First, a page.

XiaoJuan Wang

    2017-01-01

    Full Text Available We study the single top and Higgs associated production e-p→νet-→νehq-(h→bb- in the top-Higgs FCNC couplings at the LHeC with the electron beam energy of Ee=60 GeV and Ee=120 GeV and combination of a 7 TeV and 50 TeV proton beam. With the possibility of e-beam polarization (pe=0, ±0.6, we distinct the cut-based method and the multivariate analysis- (MVA- based method and compare with the current experimental and theoretical limits. It is shown that the branching ratio Br(t→uh can be probed to 0.113 (0.093%, 0.071 (0.057%, 0.030 (0.022%, and 0.024 (0.019% with the cut-based (MVA-based analysis at (Ep, Ee = (7 TeV, 60 GeV, (Ep, Ee = (7 TeV, 120 GeV, (Ep, Ee = (50 TeV, 60 GeV, and (Ep, Ee = (50 TeV, 120 GeV beam energy and 1σ level. With the possibility of e-beam polarization, the expected limits can be probed down to 0.090 (0.073%, 0.056 (0.045%, 0.024 (0.018%, and 0.019 (0.015%, respectively.

  5. Protons and electrons generated from a 5-{mu}m thick copper tape target irradiated by s-, circularly-, and p-polarized 55-fs laser pulses

    Energy Technology Data Exchange (ETDEWEB)

    Li, Z. [Advanced Photon Research Center, Japan Atomic Energy Agency, Umeimidai 8-1, Kizu, Kyoto 619-0215 (Japan); National Institute of Radiological Sciences, Anagawa 4-9-1, Inage, Chiba 263-8555 (Japan)], E-mail: lizhong@sinap.ac.cn; Daido, H. [Advanced Photon Research Center, Japan Atomic Energy Agency, Umeimidai 8-1, Kizu, Kyoto 619-0215 (Japan); Fukumi, A. [Advanced Photon Research Center, Japan Atomic Energy Agency, Umeimidai 8-1, Kizu, Kyoto 619-0215 (Japan); National Institute of Radiological Sciences, Anagawa 4-9-1, Inage, Chiba 263-8555 (Japan); Bulanov, S.V.; Sagisaka, A.; Ogura, K.; Yogo, A.; Nishiuchi, M.; Orimo, S.; Mori, M. [Advanced Photon Research Center, Japan Atomic Energy Agency, Umeimidai 8-1, Kizu, Kyoto 619-0215 (Japan); Oishi, Y.; Nayuki, T.; Fujii, T.; Nemoto, K. [Central Research Institute of Electric Power Industry, Nagasaka 2-6-1, Yokosuka, Kanagawa 240-0196 (Japan); Nakamura, S.; Noda, A. [Institute of Chemical Research, Kyoto University, Gokasho, Uji, Kyoto 611-0011 (Japan); Choi, I.W.; Sung, J.H.; Ko, D.-K.; Lee, J. [Advanced Photonics Research Institute, Gwangju Institute of Science and Technology, Gwangju 500-712 (Korea, Republic of)

    2007-10-01

    The angular distribution and energy spectra of energetic protons emitted from a 5-{mu}m thick copper tape target irradiated by p-, circularly-, and s-polarized 55-fs laser pulses with intensity of 8-9x10{sup 18} W/cm{sup 2} are measured. The protons are found in the rear target normal direction while the hot electrons are found in the laser propagation direction. The maximum energy of protons is equal to 1.34 MeV for p-polarized irradiation. The energy spectrum of protons depends strongly on the total amount of electrons but it does not so strongly depend on the electron angular distribution under our experiment conditions. Two-dimensional particle in cell simulations also show the maximal proton acceleration for the p-polarized pulse, less efficient acceleration for the circular polarization, and lower acceleration efficiency in the case of the s-polarization, which is related to the electron acceleration efficiency at the front side of the target.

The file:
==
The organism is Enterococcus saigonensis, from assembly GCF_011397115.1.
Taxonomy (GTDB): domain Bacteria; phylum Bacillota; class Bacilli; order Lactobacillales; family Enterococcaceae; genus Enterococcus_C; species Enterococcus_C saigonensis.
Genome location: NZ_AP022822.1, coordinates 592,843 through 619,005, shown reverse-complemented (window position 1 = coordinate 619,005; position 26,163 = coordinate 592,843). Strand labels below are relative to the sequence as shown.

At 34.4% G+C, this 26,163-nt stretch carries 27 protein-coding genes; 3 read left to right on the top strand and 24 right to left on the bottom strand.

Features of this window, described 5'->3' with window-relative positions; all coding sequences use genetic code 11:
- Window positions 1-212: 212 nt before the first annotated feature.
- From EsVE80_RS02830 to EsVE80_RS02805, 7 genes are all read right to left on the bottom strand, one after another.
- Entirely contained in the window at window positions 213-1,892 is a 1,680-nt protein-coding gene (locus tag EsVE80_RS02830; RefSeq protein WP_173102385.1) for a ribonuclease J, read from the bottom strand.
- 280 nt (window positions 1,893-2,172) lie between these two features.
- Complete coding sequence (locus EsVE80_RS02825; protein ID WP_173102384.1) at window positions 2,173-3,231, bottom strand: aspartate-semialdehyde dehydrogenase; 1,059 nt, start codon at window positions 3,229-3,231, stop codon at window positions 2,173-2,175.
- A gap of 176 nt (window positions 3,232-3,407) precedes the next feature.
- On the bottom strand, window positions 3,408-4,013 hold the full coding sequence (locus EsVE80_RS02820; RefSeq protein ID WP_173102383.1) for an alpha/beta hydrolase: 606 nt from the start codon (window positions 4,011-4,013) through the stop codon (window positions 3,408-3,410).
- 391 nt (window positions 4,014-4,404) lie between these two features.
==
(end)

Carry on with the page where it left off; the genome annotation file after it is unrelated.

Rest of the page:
6. Airborne Measurements of Rain and the Ocean Surface Backscatter Response at C- and Ku-band

    National Research Council Canada - National Science Library

    Fernandez, Daniel E; Chang, Paul S; Carswell, James R; Contreras, Robert F; Frasier, Stephen J

    2005-01-01

    ...) and the Simultaneous Frequency Microwave Radiometer (SFMR). IWRAP is a dual-band (C- and Ku), dual-polarized pencilbeam airborne radar that profiles the volume backscatter and Doppler velocity from rain and that also measures the ocean backscatter response...

  7. Development of a LabVIEW-based surface with innovative controls for the control system of the spin-polarized electron test source Photo-CATCH

    Energy Technology Data Exchange (ETDEWEB)

    Roesch, Heidi Ayse; Enders, Joachim; Espig, Martin; Fritzsche, Yuliya; Wagner, Markus [TU Darmstadt, Institut fuer Kernphysik (Germany)

    2016-07-01

    Operations of the spin-polarized electron source of the S-DALINAC will be supported by a photo-cathode activation, test and cleaning system, Photo-CATCH. Besides cathode-performance studies, this teststand produces spin-polarized electron bunches from a GaAs photo-cathode that are then transported, manipulated, and characterized by devices in a low-energy beam line. To set and monitor the various components of the beamline, a control system was developed, based on the EPICS framework. As interfaces, LabVIEW was used in combination with a gamepad as a controlling device.

  8. Semiannual Variation in the Number of Energetic Electron Precipitation Events Recorded in the Polar Atmosphere

    Science.gov (United States)

    Stozhkov, Y. Ivanovich; Makhmutov, V. S.; Bazilevskaya, G. A.; Krainev, M. B.; Svirkhevskaya, A. K.; Svirzhevsky, N. S.; Mailin, S. Y.

    2003-07-01

    The analysis of the monthly numbers of Electron Precipitation Events (EPEs) recorded at Olenya station (Murmansk region) during 1970-1987, shows the semiannual variation with two maxima centered on April and September. We analyse the interplanetary plasma and geomagnetic indices data sets associated with the EPEs recorded. The possible relationship of this variation and RusselMcPherron, Equino ctial and Axial effects is discussed.

  9. Relaxation of electron energy in the polar semiconductor double quantum dots

    Czech Academy of Sciences Publication Activity Database

    Král, Karel; Khás, Zdeněk; Zdeněk, Petr; Čerňanský, Marian; Lin, C. Y.

    2002-01-01